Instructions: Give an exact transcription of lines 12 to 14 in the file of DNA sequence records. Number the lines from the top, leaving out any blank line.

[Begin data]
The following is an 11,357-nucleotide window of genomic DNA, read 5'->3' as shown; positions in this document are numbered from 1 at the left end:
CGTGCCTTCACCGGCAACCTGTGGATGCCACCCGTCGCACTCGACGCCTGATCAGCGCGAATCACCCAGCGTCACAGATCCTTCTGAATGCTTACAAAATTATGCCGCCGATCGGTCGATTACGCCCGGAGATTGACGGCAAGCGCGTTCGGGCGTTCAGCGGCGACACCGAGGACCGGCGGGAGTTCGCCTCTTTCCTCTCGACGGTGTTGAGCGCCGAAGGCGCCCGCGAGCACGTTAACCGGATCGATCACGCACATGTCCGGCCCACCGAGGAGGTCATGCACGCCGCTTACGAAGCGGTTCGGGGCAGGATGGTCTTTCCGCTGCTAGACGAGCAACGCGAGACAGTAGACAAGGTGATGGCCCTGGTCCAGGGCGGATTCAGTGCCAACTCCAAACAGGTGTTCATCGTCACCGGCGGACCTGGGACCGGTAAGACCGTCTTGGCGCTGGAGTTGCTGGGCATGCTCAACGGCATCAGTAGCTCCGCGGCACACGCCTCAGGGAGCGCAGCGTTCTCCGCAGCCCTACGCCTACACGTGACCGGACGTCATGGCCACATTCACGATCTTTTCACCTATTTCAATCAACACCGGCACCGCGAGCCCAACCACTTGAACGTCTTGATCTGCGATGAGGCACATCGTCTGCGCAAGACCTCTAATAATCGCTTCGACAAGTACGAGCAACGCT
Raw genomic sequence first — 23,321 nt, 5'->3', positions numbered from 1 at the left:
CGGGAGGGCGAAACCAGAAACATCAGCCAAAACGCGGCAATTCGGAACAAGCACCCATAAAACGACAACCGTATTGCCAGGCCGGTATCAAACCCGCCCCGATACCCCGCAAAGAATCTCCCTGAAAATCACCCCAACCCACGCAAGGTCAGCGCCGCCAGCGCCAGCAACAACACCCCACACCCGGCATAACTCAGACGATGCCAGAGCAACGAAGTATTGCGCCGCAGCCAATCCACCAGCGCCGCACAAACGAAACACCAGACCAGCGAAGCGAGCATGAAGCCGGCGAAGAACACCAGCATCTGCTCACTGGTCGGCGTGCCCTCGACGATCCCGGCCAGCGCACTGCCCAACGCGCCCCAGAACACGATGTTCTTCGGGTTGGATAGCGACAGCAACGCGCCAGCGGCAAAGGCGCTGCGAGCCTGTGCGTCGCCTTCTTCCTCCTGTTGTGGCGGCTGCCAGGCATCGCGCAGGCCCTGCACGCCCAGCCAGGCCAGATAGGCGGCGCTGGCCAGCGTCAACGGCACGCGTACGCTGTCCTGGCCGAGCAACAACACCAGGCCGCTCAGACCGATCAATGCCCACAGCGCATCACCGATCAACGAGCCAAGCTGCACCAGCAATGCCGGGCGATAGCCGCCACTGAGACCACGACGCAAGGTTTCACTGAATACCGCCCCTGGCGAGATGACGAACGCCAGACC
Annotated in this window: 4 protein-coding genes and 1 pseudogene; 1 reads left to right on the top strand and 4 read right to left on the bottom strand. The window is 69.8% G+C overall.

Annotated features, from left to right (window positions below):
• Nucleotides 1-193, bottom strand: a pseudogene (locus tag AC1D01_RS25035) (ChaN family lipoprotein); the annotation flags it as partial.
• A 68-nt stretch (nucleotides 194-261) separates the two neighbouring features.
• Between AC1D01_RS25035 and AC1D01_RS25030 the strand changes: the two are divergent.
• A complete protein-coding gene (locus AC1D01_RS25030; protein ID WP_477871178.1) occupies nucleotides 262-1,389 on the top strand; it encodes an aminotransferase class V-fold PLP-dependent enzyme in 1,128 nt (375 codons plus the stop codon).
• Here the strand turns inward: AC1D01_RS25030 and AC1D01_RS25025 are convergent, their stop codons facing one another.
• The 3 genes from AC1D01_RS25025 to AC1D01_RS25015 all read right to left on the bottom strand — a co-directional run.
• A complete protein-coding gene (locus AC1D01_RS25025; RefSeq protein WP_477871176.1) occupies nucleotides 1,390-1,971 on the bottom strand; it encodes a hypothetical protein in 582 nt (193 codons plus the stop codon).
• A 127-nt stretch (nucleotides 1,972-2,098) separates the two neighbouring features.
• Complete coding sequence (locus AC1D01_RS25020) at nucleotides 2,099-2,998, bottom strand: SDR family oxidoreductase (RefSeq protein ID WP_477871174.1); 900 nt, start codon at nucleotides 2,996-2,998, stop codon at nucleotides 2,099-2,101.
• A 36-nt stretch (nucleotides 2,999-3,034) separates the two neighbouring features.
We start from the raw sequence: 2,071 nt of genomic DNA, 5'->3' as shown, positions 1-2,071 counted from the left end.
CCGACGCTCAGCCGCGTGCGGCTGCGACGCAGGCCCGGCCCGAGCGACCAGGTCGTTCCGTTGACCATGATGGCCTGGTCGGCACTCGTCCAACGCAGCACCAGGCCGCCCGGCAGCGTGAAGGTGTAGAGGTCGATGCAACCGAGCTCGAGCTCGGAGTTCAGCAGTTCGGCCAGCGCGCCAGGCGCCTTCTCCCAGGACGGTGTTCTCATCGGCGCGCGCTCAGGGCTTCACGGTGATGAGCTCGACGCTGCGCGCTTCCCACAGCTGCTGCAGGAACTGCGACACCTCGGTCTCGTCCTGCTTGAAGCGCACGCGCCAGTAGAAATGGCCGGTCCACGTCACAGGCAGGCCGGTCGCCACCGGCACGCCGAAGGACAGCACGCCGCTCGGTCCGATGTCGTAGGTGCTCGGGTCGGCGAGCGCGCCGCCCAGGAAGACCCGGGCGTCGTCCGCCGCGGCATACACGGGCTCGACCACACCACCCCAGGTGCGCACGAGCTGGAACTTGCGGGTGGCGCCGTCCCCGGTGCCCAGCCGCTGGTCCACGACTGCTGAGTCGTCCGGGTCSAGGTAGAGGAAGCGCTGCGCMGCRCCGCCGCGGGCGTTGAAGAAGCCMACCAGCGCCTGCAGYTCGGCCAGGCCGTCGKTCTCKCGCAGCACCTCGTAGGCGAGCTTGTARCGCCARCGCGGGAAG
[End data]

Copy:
• The 3 genes from AC1D01_RS25025 to AC1D01_RS25015 all read right to left on the bottom strand — a co-directional run.
• A complete protein-coding gene (locus AC1D01_RS25025; RefSeq protein WP_477871176.1) occupies nucleotides 1,390-1,971 on the bottom strand; it encodes a hypothetical protein in 582 nt (193 codons plus the stop codon).
• A 127-nt stretch (nucleotides 1,972-2,098) separates the two neighbouring features.